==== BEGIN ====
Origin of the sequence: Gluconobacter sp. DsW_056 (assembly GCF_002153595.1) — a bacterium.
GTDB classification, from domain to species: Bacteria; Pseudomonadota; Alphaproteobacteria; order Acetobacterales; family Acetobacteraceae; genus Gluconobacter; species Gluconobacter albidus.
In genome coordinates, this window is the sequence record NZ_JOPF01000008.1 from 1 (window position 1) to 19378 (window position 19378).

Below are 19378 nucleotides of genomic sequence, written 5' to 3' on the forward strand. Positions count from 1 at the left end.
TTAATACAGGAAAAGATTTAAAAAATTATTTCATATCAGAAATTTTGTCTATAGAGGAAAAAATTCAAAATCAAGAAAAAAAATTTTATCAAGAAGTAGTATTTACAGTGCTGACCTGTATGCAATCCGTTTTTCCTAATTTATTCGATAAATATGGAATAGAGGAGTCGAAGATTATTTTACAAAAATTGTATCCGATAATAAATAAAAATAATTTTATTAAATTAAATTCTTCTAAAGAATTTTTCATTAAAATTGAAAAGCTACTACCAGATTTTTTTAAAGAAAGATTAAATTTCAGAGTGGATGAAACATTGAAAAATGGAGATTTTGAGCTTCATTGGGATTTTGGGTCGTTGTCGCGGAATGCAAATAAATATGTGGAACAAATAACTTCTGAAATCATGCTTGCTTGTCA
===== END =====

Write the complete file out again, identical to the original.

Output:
Origin of the sequence: Gluconobacter sp. DsW_056 (assembly GCF_002153595.1) — a bacterium.
GTDB classification, from domain to species: Bacteria; Pseudomonadota; Alphaproteobacteria; order Acetobacterales; family Acetobacteraceae; genus Gluconobacter; species Gluconobacter albidus.
In genome coordinates, this window is the sequence record NZ_JOPF01000008.1 from 1 (window position 1) to 19378 (window position 19378).

Below are 19378 nucleotides of genomic sequence, written 5' to 3' on the forward strand. Positions count from 1 at the left end.
TTAATACAGGAAAAGATTTAAAAAATTATTTCATATCAGAAATTTTGTCTATAGAGGAAAAAATTCAAAATCAAGAAAAAAAATTTTATCAAGAAGTAGTATTTACAGTGCTGACCTGTATGCAATCCGTTTTTCCTAATTTATTCGATAAATATGGAATAGAGGAGTCGAAGATTATTTTACAAAAATTGTATCCGATAATAAATAAAAATAATTTTATTAAATTAAATTCTTCTAAAGAATTTTTCATTAAAATTGAAAAGCTACTACCAGATTTTTTTAAAGAAAGATTAAATTTCAGAGTGGATGAAACATTGAAAAATGGAGATTTTGAGCTTCATTGGGATTTTGGGTCGTTGTCGCGGAATGCAAATAAATATGTGGAACAAATAACTTCTGAAATCATGCTTGCTTGTCA